"Antichrist" is a measured nightmare, monitoring the mental tug of war between She and He while they sniff out the depth of their damage in the middle of nowhere. Trier's angle is one of invasion, as He uses his position of power to unethically coax his wife back from the edge of suicide, taking the role of icy therapist to offer She a mental penetration she cannot endure. Fighting back with sexual favors and hysteria, She is tormented by the forest, fearing nature as an evil force equaled to femininity itself, as explored through her thesis work on the historical reduction of women to primal, biblical spirits of malevolence. Stillborn and self-mutilation imagery (complete with a talking fox) only enhance the suffering for both characters, along with a curious acorn motif that mocks She and He as the trees loudly rain down their surplus fertility with every available opportunity.

It's nothing but verbal hostility for the first two acts, but that eventually bores Trier, who kicks the horror into overdrive for the grand finale. Did someone say genital mutilation? Well, Trier brings out the freak show for his closer, with an impaling, bloody ejaculate, and a hasty clitoral circumcision to make the case for pure delirium in the forest of Eden. Once She finds pain is able crack He's veneer of control, it's game on for the character and the film, making the most of its unrated, unleashed status. The faint of heart need not apply.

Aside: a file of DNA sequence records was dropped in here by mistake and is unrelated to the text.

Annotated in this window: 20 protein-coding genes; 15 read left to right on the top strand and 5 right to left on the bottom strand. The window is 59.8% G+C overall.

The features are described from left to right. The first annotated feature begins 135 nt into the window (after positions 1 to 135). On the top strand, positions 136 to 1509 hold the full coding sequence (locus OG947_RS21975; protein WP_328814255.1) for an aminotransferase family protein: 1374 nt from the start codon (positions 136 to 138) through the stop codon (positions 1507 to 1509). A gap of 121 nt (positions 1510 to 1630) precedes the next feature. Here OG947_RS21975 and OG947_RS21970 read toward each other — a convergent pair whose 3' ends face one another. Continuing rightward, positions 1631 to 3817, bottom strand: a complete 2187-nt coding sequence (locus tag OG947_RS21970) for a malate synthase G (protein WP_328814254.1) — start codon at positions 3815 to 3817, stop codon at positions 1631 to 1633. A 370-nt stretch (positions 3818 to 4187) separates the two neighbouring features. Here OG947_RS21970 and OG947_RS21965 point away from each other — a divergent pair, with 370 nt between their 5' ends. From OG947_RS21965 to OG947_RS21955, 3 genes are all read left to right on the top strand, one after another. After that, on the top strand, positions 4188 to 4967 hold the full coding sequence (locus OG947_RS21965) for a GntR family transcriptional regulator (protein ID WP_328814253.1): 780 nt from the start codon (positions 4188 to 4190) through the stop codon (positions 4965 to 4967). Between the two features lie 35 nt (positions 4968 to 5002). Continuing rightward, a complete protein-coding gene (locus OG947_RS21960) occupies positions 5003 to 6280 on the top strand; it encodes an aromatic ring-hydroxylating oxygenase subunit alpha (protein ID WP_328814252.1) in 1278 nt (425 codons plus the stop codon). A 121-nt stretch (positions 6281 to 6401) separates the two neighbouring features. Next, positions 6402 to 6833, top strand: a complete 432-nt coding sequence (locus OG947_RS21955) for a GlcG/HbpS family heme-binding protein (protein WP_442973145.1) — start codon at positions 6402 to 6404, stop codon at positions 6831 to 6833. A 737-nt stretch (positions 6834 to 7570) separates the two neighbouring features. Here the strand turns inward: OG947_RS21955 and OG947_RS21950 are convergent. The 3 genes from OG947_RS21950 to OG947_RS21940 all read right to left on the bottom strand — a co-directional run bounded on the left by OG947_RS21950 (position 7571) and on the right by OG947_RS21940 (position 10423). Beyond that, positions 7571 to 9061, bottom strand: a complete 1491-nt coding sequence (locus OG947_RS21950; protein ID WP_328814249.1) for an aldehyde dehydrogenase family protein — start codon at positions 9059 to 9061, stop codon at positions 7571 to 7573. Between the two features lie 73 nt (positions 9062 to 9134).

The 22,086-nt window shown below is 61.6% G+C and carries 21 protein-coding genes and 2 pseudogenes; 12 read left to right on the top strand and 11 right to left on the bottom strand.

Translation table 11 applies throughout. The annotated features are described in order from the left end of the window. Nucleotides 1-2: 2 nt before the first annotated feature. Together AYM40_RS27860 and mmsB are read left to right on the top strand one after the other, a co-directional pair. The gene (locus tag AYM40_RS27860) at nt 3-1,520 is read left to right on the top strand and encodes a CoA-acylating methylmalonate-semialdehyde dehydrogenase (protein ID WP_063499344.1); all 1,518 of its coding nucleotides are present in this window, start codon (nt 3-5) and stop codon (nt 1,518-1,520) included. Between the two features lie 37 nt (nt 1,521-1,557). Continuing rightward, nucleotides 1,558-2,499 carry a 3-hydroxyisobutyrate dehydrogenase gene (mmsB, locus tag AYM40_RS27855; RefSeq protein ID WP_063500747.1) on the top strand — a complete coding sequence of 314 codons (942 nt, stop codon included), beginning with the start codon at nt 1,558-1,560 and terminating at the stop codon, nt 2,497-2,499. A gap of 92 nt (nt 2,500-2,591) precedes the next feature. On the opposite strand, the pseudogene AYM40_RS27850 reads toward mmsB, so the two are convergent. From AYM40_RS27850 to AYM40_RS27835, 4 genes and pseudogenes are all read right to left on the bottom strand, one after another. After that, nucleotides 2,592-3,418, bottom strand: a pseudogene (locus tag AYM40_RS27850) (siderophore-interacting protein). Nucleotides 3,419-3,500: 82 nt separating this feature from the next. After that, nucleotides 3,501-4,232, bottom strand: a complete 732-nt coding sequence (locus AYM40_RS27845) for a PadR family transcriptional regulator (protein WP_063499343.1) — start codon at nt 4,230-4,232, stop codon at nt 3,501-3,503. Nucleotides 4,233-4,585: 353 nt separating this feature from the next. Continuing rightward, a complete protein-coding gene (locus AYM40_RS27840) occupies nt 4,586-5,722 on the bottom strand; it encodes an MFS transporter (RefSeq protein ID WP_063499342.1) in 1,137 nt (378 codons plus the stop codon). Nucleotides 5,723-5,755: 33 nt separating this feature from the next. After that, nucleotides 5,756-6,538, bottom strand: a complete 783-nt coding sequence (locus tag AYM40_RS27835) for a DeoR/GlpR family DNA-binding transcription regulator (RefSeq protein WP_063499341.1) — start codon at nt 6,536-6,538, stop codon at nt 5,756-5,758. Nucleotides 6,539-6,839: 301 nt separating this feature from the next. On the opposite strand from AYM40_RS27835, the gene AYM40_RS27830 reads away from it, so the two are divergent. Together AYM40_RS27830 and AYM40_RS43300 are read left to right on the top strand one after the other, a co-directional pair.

THE BLU-RAY

Visual:

The AVC encoded image (2.35:1 aspect ratio) presentation digs into a wide variety of camera flourishes and temperamental environments, holding steady as the filmmaker arranges this widescreen Hell. Image quality is superb, with the majority of the film gifting excellent and communicative detail, with the 1000fps opening a real stunner in terms of BD clarity and screen texture. Facial work is exceptional, with a good read of reactions, especially from Gainsbourg, who conveys a precise read of madness the BD depicts with intensity. Colors are generally muted, but the greens of the forest are well preserved, along with the blues of the costumes. Hues are separated and pronounced when call upon. Shadow detail is shockingly supportive, considering the dark tangents of the film. Blacks are pure, allowing for detail in lower light sequences, capturing a caress of menace that continues throughout the film.

Audio:

The 5.1 DTS-HD sound mix is a genuinely immersive, feisty track that drags the listener into the middle of this whirlwind of madness. Dialogue is secured and pushed frontal to maintain a certain dramatic dominance, though voices tend to move with the action, following the divide of the characters. Directionals are active with brooding, ethereal scoring cues and atmospheric concentration, swirling around the surrounds with an effective sense of surprise (acorns!) and command. Low-end pulsation tightens the noose, along with the intricate sound effect presence that helps to advance the unease. The track is highly intriguing, adding layers of impish Trier personality to the listening experience, feeling sinister and enveloping.

Subtitles:

English subtitles are included.